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OEHHA Finalizes Safe Harbor Warning Regulations for Rental Vehicles

On July 1, 2019, the California Office of Environmental Health Hazard Assessment (OEHHA) finalized regulations for safe harbor warnings for rental vehicles. These regulations are codified at Title 27, California Code of Regulations, Sections 25607.36 and 25607.37, and go into effect on October 1, 2019.

Under these safe harbor warning regulations, warnings for exposures to listed chemicals from rental vehicles must be transmitted by one or more of the following methods:

  • Printed in the rental agreement or on the rental ticket jacket.
  • Provided on a hang tag which is hung from the rear-view mirror in the rental vehicle.
  • Provided on a sign, in no smaller than 22-point type size, that is posted at the counter or similar area of the rental facility where rental transactions occur, where it will be likely to be seen, read, and understood by the renter during the process of renting the vehicle.
  • Provided in an electronic rental contract.
  • Provided in a confirmation email that is sent to the renter’s email address.
  • Provided through a clearly marked hyperlink using the word “WARNING” on the on-line reservation page, or by otherwise prominently displaying the warning to the renter prior to completing the on-line reservation.

The warning text, set forth below, must be in a font size no smaller than the largest font size used for other “consumer information,” as that term is defined in Title 27, California Code of Regulations, Section 25600.1(c), and in no event smaller than 6-point font.

The required warning text must include the new warning symbol, the word “WARNING” in bold all caps followed by a bold colon, and the following text: “Operating a motor vehicle can expose you to chemicals including engine exhaust, carbon monoxide, phthalates, and lead, which are known to the State of California to cause cancer and birth defects or other reproductive harm. To minimize exposure, avoid breathing exhaust, do not idle the engine except as necessary, and assure adequate ventilation inside the car. For more information go to”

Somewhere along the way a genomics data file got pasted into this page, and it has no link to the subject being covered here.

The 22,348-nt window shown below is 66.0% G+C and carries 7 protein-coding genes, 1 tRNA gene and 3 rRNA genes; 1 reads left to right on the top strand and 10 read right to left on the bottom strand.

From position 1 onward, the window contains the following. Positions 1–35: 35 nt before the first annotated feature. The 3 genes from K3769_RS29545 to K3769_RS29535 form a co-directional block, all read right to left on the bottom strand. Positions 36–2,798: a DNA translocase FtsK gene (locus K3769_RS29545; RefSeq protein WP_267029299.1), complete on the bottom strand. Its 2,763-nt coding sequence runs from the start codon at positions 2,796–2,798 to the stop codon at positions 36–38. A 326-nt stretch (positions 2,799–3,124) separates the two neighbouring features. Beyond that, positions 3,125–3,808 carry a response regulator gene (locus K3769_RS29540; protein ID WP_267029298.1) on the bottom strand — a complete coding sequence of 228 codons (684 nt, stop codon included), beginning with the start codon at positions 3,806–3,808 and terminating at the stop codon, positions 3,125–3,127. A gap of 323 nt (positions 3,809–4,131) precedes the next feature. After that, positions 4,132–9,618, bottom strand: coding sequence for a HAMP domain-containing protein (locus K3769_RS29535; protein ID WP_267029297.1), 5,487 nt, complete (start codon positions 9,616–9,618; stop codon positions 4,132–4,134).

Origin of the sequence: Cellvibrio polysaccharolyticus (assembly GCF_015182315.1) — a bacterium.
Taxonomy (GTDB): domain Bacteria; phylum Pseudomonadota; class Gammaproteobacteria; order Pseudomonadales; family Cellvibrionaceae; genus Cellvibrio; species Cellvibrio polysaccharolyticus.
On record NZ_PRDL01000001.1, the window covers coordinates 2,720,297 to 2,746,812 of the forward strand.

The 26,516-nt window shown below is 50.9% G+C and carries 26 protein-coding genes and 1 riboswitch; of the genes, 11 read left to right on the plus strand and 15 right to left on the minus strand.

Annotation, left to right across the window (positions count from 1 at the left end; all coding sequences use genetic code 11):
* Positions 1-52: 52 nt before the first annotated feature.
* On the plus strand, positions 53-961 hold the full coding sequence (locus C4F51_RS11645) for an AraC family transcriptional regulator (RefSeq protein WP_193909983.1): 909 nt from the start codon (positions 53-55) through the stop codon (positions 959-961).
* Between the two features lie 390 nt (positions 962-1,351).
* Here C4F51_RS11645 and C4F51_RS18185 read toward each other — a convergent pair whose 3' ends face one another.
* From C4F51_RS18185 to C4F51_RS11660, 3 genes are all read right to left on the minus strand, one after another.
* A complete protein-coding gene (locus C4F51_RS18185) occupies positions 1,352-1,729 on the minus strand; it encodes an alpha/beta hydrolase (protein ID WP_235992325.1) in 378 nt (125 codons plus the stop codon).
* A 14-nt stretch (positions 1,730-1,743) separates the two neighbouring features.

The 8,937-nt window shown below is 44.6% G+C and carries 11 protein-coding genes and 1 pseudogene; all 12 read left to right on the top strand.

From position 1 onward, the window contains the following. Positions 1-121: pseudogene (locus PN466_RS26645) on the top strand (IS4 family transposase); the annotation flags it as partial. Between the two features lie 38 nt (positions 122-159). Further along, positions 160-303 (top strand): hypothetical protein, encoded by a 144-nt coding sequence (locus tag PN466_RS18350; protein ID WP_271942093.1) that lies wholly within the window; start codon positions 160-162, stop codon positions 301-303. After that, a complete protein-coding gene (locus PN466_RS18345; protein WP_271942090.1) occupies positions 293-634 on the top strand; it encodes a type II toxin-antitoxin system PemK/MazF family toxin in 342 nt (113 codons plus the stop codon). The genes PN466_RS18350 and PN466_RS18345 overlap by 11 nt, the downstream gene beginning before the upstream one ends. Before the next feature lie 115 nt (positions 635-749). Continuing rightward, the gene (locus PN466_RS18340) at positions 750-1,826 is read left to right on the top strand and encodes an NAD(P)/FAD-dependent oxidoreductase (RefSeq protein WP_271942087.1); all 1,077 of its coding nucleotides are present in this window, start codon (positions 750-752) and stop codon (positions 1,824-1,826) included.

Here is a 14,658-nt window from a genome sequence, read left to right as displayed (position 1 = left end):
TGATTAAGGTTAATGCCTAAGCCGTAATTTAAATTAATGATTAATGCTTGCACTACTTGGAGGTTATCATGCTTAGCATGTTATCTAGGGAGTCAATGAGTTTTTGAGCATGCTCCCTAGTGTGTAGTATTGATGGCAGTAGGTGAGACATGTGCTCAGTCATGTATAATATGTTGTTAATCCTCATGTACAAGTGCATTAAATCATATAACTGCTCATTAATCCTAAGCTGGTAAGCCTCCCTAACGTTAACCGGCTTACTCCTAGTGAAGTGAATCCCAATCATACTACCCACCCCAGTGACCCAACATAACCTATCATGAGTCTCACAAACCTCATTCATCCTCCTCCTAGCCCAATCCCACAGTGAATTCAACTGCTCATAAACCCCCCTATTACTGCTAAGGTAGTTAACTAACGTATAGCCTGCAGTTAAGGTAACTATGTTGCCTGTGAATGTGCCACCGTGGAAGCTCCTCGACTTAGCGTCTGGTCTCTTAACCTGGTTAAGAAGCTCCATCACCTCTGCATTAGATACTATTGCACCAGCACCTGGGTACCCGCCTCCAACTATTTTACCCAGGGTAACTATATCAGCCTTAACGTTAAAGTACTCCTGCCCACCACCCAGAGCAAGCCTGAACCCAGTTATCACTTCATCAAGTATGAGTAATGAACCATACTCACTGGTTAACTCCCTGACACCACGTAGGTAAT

In lieu of the above requirements, a business providing a warning for rental vehicles may use the safe harbor warnings for vehicle exposures codified at Title 27, California Code of Regulations, Sections 25607.16 and 25607.17.

Compliance with the safe harbor warning regulations is not mandatory. Rather, the requirement is to provide “clear and reasonable” warnings for exposures to Proposition 65 chemicals. However, safe harbor warnings are automatically deemed clear and reasonable, and therefore adherence to the safe harbor regulations is strongly encouraged.

Grimaldi Law Offices has been advising clients for over 20 years on chemical and product regulation. For knowledgeable advice and in-depth analysis on your chemical regulatory compliance obligations, contact Grimaldi Law Offices at (415) 463-5186 or email us at [email protected].

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Ms. Grimaldi maintains a diverse environmental law practice focusing on chemical and product regulation and litigation defense. Her practice areas include Proposition 65, California's Safer Consumer Products Regulations, California's Rigid Plastic Packaging Container Act and the federal Toxic Substances Control Act. Ms. Grimaldi graduated from the University of California Hastings College of the Law magna cum laude and holds a Bachelor of Science Degree in Bacteriology from University of California, Davis. Prior to attending law school, she worked as a research assistant in laboratories at the University of California, San Francisco Cancer Research Institute and at the University of California, San Francisco School of Medicine.